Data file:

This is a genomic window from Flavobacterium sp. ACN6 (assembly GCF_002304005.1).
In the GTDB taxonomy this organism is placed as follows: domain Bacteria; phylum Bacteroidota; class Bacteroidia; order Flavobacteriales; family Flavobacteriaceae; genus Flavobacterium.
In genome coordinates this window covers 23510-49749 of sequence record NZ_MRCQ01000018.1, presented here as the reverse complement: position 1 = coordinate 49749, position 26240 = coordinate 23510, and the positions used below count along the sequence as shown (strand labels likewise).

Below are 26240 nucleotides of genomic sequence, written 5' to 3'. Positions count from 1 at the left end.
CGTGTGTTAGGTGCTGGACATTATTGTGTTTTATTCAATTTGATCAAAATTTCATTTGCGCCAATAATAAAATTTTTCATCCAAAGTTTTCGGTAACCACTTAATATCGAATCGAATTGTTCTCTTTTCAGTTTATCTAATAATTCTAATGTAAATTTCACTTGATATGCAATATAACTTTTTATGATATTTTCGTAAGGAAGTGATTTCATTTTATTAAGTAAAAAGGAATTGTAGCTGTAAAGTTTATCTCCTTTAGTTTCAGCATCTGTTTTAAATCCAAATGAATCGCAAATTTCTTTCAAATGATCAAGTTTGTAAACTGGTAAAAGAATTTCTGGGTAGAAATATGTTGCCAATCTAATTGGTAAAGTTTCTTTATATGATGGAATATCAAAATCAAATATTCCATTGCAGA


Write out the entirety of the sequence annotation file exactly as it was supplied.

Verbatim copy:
This is a genomic window from Flavobacterium sp. ACN6 (assembly GCF_002304005.1).
In the GTDB taxonomy this organism is placed as follows: domain Bacteria; phylum Bacteroidota; class Bacteroidia; order Flavobacteriales; family Flavobacteriaceae; genus Flavobacterium.
In genome coordinates this window covers 23510-49749 of sequence record NZ_MRCQ01000018.1, presented here as the reverse complement: position 1 = coordinate 49749, position 26240 = coordinate 23510, and the positions used below count along the sequence as shown (strand labels likewise).

Below are 26240 nucleotides of genomic sequence, written 5' to 3'. Positions count from 1 at the left end.
CGTGTGTTAGGTGCTGGACATTATTGTGTTTTATTCAATTTGATCAAAATTTCATTTGCGCCAATAATAAAATTTTTCATCCAAAGTTTTCGGTAACCACTTAATATCGAATCGAATTGTTCTCTTTTCAGTTTATCTAATAATTCTAATGTAAATTTCACTTGATATGCAATATAACTTTTTATGATATTTTCGTAAGGAAGTGATTTCATTTTATTAAGTAAAAAGGAATTGTAGCTGTAAAGTTTATCTCCTTTAGTTTCAGCATCTGTTTTAAATCCAAATGAATCGCAAATTTCTTTCAAATGATCAAGTTTGTAAACTGGTAAAAGAATTTCTGGGTAGAAATATGTTGCCAATCTAATTGGTAAAGTTTCTTTATATGATGGAATATCAAAATCAAATATTCCATTGCAGA